|Amish Friendship Bread, Day 3|
It all started innocently enough. My friend Amy described the crunchy goodness of the Amish Friendship Bread she was making and I volunteered to take some off her hands when the time came. Several days later, I got a call. And a new neighbor.
Amy was ready to divide the dough and make the bread, but she wanted to know if she could borrow a cup of sugar. I couldn't believe it. I had a REAL neighbor who wanted to borrow a cup of sugar! That was almost more exciting than the idea of starting my own friendship bread.
Amy's house is a little less than a mile away, but it's on the slope of a steep hill, and she called just before dinner-time, so I must admit that I hopped in my pickup truck and drove to my neighbor's house with a cup of sugar and an empty ziplock bag.
I giddily handed over the cup of sugar and the ziplock bag and watched Amy scoop out a gooey blob of starter dough into my plastic bag. Then she handed me a list of instructions. What had I gotten myself into?
For those of you unfamiliar with Amish Friendship Bread, you should know that it's actually a sweet bread, more like a coffee cake, that uses a sourdough starter to get it going. You keep the festering blob, also known as the "Mother", in a plastic bag, and the instructions say to "mush the bag" every day for five days. On the sixth day you give the "Mother" a fresh supply of food-- sugar, flour, and milk. And then you continue to "mush the bag" for another five days. On Day Ten you feed her again-- more flour, sugar, milk, and a bunch of other standard cake ingredients. But the real kicker is that you also add a box of instant vanilla pudding. Nothing says "Amish" more than Vanilla Instant Pudding. Whatever. I'm hooked. And it's too late to stop now.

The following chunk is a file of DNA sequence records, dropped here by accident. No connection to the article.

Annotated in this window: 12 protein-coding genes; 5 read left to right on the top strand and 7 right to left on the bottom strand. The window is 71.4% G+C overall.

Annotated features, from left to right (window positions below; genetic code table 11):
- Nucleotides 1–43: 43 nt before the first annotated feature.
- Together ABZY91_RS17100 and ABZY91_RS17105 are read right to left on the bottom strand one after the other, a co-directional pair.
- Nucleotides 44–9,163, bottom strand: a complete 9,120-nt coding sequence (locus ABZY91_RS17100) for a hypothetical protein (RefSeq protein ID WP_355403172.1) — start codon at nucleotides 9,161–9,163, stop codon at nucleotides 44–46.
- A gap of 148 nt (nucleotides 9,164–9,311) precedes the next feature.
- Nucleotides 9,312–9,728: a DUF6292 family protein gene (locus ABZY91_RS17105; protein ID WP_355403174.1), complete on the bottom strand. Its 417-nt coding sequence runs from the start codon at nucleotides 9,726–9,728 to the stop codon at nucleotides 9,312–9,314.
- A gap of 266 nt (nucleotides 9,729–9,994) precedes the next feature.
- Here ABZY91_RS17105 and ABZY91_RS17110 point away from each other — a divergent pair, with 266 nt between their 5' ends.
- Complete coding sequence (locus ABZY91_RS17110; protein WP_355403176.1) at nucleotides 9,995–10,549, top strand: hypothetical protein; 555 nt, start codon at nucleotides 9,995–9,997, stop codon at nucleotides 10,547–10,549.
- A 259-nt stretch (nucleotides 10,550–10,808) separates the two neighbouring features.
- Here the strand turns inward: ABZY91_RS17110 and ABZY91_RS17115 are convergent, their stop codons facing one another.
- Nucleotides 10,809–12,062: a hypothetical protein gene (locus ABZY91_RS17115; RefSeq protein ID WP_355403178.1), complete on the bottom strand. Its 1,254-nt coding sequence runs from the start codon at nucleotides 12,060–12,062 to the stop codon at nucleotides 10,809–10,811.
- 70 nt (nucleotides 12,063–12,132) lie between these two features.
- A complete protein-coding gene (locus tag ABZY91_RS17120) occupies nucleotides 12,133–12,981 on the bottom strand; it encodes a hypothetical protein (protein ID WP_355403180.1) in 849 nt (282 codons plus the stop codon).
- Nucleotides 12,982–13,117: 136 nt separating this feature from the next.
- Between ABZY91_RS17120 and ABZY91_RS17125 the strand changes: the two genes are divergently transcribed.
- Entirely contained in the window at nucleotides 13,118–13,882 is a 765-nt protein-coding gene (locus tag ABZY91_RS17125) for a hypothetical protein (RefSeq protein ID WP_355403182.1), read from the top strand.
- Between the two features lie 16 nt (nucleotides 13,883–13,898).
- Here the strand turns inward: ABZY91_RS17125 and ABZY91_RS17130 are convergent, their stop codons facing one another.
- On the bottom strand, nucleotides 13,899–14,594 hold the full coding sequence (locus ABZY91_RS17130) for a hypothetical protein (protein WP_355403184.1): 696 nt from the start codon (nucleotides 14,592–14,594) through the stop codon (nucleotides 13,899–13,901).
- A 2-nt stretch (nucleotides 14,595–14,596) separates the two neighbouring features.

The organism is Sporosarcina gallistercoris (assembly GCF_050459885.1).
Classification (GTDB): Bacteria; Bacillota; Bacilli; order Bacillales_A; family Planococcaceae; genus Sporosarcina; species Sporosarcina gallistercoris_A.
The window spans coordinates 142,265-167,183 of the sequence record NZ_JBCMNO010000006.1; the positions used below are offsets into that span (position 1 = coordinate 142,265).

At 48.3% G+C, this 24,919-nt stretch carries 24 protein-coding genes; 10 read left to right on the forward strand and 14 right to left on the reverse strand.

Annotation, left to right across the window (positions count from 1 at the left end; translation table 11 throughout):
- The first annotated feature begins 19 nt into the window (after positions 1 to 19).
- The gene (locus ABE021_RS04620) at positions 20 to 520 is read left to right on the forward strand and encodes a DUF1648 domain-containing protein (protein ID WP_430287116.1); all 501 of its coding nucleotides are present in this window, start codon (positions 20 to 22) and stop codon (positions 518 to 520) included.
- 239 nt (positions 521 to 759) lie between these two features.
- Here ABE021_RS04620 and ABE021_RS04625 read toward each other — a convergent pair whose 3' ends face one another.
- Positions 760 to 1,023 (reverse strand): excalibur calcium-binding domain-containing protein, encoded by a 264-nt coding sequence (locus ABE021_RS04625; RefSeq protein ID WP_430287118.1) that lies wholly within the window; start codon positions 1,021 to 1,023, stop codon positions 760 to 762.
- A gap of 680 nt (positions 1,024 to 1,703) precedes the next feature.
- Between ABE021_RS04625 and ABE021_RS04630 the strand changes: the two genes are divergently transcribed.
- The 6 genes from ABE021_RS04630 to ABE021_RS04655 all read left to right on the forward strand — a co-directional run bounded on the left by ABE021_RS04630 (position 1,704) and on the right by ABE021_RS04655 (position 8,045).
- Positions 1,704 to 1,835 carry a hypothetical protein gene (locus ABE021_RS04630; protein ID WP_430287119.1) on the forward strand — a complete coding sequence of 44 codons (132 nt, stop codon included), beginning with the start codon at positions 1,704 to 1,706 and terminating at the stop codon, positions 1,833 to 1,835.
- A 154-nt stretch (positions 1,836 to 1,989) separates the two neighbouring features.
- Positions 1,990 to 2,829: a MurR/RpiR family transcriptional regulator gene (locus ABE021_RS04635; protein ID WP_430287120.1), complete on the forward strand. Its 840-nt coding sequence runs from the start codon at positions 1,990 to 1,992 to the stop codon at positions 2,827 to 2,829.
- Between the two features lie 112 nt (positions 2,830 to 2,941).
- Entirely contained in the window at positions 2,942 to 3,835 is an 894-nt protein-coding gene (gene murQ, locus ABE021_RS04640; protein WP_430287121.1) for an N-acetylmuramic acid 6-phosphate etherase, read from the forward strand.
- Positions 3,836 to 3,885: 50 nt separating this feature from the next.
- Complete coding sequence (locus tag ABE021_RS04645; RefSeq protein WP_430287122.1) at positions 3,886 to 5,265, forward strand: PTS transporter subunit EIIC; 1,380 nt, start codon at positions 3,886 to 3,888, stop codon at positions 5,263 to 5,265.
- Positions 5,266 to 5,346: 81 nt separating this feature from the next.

|Amish Friendship Bread, Day 12|
I'm on Day Eight and my "Mother" is about to explode. I think I need to let the air out of her. The instructions don't say anything about how to clean up the mess your Mother makes when she decides to redecorate your kitchen while you're at work.
The recipe says that after ten days, you end up with two loaves of freshly baked Amish Friendship Bread and three new "Mothers". You're supposed to keep one of them so you can make another two loaves of bread and give two "Mothers" away to friends. When my friend Daniel heard about the process, he said, "It's worse than a chain letter! Or zucchini!" And I'm beginning to think that he's right.
In the meantime, does anyone out there want a "Mother"? I'll have two to spare on Thursday.